Prior to European arrival, the Coast Miwok people largely sustained themselves by hunting wild game and foraging plants, directly tying their lives to the changing seasons. Foraging is the act of searching for and harvesting wild foods for sustenance.
In early Spring the Coast Miwok gathered greens like Indian lettuce, nettle, mule-ears, and clover. Gray willow was foraged for basketry. The first fruits of wood strawberries emerged in early April, heralding a celebration during which dancers would carry baskets full of the delicate berries to a gathering point in the village center for all to eat. Spring also marked the season for foraging “Indian potatoes” – the bulbs and corms of grassland flowers in the lily family like Ithuriel’s spear, blue dicks, onions, and mariposa lilies – and soap root bulbs, which were used in the creation of brushes, glue, food, soap, and to stun fish. Late Spring marked the berry and seed season, during which the Coast Miwok foraged manzanita berries, blackberries, the seeds of checkerbloom, California buttercup, mule-ears, goldfields and more.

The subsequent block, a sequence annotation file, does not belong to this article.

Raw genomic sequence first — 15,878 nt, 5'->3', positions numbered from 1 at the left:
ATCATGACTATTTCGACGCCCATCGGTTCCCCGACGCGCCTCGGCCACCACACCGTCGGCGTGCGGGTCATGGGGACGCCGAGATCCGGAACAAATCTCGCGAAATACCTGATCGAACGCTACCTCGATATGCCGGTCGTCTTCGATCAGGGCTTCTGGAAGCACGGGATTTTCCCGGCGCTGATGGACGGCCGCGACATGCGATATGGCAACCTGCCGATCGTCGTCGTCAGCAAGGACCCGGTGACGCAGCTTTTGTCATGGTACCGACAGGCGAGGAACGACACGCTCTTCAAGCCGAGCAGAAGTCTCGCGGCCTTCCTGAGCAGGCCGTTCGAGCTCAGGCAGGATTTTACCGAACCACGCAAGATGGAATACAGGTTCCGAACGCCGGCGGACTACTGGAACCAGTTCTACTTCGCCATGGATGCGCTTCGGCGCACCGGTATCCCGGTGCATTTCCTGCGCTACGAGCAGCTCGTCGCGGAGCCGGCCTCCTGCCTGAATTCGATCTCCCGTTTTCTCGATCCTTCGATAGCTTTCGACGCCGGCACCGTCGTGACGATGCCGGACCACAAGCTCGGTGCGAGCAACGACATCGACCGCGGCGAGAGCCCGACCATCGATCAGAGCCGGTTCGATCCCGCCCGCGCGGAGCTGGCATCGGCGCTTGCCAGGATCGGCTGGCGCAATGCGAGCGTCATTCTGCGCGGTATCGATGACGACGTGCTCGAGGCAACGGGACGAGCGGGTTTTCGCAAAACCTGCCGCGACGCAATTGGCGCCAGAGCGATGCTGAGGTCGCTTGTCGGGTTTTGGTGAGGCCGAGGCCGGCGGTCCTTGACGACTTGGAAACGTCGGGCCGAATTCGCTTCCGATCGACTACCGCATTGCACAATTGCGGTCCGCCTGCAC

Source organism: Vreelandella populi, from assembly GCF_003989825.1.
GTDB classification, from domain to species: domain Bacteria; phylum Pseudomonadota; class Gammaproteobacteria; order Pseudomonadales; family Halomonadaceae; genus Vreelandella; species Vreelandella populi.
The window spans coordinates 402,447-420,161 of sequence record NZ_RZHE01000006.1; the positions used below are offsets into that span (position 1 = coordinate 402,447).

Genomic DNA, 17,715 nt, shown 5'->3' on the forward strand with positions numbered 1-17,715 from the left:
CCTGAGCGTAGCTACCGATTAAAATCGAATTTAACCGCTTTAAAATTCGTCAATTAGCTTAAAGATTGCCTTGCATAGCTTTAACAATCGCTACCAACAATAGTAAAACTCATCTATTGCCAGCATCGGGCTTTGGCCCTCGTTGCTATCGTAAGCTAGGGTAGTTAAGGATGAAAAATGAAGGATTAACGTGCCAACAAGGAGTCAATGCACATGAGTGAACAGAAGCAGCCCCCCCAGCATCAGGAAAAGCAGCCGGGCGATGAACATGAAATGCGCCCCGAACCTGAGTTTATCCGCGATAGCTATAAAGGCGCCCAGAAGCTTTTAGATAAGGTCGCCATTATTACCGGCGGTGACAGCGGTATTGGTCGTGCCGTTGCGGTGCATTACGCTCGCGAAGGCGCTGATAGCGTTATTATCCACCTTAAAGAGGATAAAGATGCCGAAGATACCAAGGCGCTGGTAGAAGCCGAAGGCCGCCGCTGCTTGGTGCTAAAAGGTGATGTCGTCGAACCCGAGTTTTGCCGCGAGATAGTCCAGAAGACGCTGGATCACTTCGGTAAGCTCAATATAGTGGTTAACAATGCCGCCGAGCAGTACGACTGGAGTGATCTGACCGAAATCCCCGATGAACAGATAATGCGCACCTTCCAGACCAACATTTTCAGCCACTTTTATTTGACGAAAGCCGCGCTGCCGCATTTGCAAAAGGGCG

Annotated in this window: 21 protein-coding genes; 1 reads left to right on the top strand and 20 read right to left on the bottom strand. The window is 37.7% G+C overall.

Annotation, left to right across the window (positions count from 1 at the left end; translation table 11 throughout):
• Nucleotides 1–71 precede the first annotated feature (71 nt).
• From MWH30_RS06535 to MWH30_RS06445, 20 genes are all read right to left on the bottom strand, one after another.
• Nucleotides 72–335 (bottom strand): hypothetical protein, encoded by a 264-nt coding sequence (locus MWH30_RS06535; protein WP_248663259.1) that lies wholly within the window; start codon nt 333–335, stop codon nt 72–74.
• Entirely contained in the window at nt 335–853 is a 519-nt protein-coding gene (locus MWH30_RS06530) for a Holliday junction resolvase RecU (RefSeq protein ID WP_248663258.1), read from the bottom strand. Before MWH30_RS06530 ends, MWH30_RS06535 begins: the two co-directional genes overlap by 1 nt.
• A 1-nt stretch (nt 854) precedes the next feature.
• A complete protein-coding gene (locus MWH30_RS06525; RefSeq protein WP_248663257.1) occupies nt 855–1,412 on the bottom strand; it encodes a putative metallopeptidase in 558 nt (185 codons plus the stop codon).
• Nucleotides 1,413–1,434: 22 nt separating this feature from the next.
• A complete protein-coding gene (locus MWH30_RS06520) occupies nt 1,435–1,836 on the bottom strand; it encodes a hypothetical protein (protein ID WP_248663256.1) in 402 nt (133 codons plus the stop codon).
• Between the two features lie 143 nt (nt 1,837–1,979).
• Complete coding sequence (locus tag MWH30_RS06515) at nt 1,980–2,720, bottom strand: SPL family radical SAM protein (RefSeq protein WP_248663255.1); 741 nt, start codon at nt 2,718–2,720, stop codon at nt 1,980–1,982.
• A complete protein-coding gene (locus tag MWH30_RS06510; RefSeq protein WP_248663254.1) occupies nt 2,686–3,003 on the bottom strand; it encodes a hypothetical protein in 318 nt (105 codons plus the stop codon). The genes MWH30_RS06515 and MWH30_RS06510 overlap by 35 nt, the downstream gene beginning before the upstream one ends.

In the Summer tules were cut to dry for thatching, tule boats, cradles, kotchas (traditional Coast Miwok houses), and baskets. Summer was also the best season for hunting Mule deer. Hunters doused themselves in Brewer’s angelica, a perennial herb in the Apiaciae family, to eliminate their scent as they tracked their prey. Late-fruiting berries like huckleberries and blue elderberries were gathered in August.
In the Fall the Coast Miwok gathered thousands of pounds of tan and black oak acorns, which were then dried and stored in large granaries called cha’ka. Before they were eaten, the acorns were cracked, peeled, pounded to a fine flour, and leached of tannins. They were then boiled to a thick mush called nu’ppa or nappati. Autumn was also the time when California-laurel fruits were gathered, the flesh of-which was eaten raw and the nuts stored and baked. In late Fall they gathered cordage materials from perennial herbs like California hemp, dogbane, and ground iris, as well as twine and rope materials from yellow bush lupine, riparian shrubs, and ninebark. 67
During the rainy Winter months the Coast Miwok gathered golden chanterelle and oyster mushrooms, as well as the bark of hazel and willow for the creation of work-baskets and traps.